As to unrighteous anger, this would probably be the category we find ourselves guilty of more often than not. For our consideration it might be helpful to mention Matthew 5:22, “But I say unto you, That whosoever is angry with his brother without a cause shall be in danger of the judgment: and whosoever shall say to his brother, Raca, shall be in danger of the council: but whosoever shall say, Thou fool, shall be in danger of hell fire.” Each expression or emotion that the Lord Jesus brings us to could be viewed as a different level of anger. The first is causeless contempt toward a comrade, that is, a brother. The second is anger which leads to the degrading of someones personal worth: “Raca” means “worthless,” “vain,” or “empty.” The most extreme case is when one sees his brother fit for damnation (William MacDonald says this implies a desire for it also): “Thou fool” denotes an authority to condemn which only God has (compare Luke 12:20). In that extreme case, God will in irony show who really deserved the fire. So then, we could conclude that sinful anger is constituted by carelessness and hypocrisy.

The Process of Cool-down

In light of the gravity associated with these issues, we are obligated to consider a solution to the problem, lest we remain stubborn in our ways and destroy every beautiful thing God has blessed us with.

Firstly, anger is resisted and in a way resolved by reconciliation. After the Matthew 5 verse we looked at, the Lord Jesus said “Therefore (in light of these things) if thou bring thy gift to the altar, and there remember that thy brother hath ought against thee; Leave there thy gift before the altar, and go thy way; first be reconciled to thy brother, and then come and offer thy gift.” (v. 23-24). Anger has a difficult time finding a place in a humble heart, and it is truly humbling to seek reconciliation.

Secondly, we should also realize our obligation to prevent angering another. Proverbs 15:1 says “A soft answer turneth away wrath: but grievous words stir up anger.” Truly our tongues play a huge role in the strength of our relationships.

Thirdly, we need to learn self control. Proverbs 16:32 “He that is slow to anger is better than the mighty; and he that ruleth his spirit than he that taketh a city.” The key to slow anger in this verse is the man’s level of control over his spirit. Paul said “But I subdue (keep under, beat down) my body and bring it into subjection, lest that by any means, when I have preached to others, I myself should be a castaway.” (1 Cor. 9:27). Leading up to that point, he said in verse 25 “Every man that strives for the mastery (or prize, or victory) is temperate in all things.” When it comes to anger, it is often a reaction without thought, making it all the more necessary to subdue self.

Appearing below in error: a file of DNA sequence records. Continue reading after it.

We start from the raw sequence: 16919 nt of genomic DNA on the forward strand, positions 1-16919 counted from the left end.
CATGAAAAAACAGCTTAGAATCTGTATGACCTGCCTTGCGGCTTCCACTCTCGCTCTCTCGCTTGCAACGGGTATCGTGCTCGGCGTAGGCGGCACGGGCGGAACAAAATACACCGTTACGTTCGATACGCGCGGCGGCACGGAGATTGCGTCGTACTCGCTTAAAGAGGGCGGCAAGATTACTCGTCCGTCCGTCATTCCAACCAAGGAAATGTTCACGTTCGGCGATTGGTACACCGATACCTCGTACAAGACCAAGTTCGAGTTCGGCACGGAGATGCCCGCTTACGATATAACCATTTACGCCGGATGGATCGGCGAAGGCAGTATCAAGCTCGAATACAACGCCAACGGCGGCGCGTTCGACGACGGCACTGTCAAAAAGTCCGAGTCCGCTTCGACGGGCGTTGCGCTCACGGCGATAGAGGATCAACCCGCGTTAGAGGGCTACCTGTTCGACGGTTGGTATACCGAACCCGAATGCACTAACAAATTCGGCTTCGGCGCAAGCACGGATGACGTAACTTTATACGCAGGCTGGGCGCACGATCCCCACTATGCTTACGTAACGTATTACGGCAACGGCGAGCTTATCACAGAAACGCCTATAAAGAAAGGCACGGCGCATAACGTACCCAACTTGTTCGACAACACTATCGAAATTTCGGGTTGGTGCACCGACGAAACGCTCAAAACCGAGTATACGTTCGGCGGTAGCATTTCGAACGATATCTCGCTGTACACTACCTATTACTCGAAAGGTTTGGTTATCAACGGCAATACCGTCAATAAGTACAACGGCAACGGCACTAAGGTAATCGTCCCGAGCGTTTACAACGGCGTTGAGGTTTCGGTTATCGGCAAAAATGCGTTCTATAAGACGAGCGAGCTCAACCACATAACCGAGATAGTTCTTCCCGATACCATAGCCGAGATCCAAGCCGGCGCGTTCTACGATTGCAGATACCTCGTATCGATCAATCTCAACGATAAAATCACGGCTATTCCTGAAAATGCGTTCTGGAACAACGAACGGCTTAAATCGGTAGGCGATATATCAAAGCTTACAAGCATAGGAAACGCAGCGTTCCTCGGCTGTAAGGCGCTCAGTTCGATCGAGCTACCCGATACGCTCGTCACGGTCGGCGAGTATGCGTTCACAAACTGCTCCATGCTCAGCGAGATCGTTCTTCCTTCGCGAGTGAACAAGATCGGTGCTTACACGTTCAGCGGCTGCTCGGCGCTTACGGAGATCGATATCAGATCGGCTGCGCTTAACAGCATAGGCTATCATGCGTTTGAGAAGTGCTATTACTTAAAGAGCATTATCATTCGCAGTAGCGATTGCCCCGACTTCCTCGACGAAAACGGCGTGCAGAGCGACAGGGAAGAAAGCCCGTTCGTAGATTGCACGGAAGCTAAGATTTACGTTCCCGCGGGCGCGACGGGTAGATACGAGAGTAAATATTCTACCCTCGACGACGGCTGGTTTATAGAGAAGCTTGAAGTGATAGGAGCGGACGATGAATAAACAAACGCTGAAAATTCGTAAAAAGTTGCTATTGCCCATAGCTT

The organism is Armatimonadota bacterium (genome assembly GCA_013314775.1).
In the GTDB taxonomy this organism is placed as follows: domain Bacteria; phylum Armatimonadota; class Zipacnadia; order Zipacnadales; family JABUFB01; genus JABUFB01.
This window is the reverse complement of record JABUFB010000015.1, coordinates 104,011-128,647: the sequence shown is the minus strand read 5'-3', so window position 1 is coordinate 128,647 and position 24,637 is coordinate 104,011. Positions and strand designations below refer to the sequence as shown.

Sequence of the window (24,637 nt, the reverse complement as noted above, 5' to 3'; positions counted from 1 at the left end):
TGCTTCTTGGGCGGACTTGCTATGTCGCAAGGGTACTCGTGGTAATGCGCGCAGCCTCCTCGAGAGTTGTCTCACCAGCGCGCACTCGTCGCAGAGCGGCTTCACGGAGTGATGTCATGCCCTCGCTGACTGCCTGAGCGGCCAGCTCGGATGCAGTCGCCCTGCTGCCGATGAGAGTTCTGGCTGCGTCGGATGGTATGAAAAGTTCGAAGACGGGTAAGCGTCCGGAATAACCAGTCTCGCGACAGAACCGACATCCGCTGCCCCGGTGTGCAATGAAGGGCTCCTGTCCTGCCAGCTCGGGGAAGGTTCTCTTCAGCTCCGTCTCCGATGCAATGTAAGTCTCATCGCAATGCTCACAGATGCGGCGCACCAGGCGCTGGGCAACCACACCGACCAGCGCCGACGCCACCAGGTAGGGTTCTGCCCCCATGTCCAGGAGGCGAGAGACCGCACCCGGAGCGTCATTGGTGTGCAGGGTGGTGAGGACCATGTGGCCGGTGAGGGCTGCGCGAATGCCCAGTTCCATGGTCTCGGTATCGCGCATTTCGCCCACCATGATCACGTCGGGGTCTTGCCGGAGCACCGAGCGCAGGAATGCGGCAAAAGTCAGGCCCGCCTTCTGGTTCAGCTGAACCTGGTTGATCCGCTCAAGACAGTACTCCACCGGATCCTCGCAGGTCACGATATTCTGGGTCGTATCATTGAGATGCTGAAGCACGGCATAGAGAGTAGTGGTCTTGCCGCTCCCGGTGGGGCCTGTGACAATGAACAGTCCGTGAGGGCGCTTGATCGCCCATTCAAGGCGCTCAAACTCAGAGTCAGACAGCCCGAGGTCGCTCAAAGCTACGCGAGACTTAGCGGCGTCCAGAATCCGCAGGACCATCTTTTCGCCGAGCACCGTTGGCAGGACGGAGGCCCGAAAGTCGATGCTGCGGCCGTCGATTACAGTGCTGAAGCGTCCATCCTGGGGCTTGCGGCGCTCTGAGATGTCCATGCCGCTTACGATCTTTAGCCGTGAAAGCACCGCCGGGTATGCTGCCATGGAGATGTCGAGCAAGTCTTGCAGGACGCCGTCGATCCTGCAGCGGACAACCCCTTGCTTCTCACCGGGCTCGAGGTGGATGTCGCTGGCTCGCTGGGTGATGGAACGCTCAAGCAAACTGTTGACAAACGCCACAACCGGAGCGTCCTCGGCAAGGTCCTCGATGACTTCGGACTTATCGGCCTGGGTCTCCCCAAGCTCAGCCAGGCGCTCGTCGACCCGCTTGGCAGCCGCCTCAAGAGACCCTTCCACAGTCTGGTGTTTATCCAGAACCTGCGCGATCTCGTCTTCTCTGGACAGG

Fourthly, a peaceable demeanor comes by discretion. Proverbs 19:11 says “The discretion (wisdom, logic, intelligence) of a man defers his anger, and it is his glory to pass over a transgression.” Perhaps the key to anger management is learning to respond rather than react. Response includes balanced wisdom. Reaction is without thought – and this is disaster. Even if we have anger issues, if we could only learn to walk away and think about a response, surely most of the things we fuss about would wither away in their seeming significance. But again, this will involve a level of temperance.

Finally, and perhaps most vitally, we must remember Calvary. Ephesians 4:31-32 – “Let all bitterness, and wrath, and anger, and clamour, and evil speaking, be put away from you, with all malice: And be ye kind one to another, tenderhearted, forgiving one another, even as God for Christ’s sake hath forgiven you.” What lovely words: “even as.” They imply a standard. They imply a pattern. They imply incentive. Regarding the standard, we see the extent of love we should have. Regarding the pattern, we see the type of love we should have. But when we consider our incentive for love, it gives us a sense of great accountability, for we are without excuse when we cast off the very sort of grace that has been shown to us in the cross. “And in that day thou shalt say, O LORD, I will praise thee: though thou wast angry with me, thine anger is turned away, and thou comfortedst me.” (Is. 12:1). Truly we rejoice in this. But let us understand that we can never enjoy the cross without exemplifying it. And aside from the issue of joy, can you conceive any greater hypocrisy than to claim the cross as the standard for salvation but not for living! When it comes to anger, the issue is not whether I am right or wrong. The issue is, will I respond in such a way that is comparable to Christ’s response? We need to look to Calvary.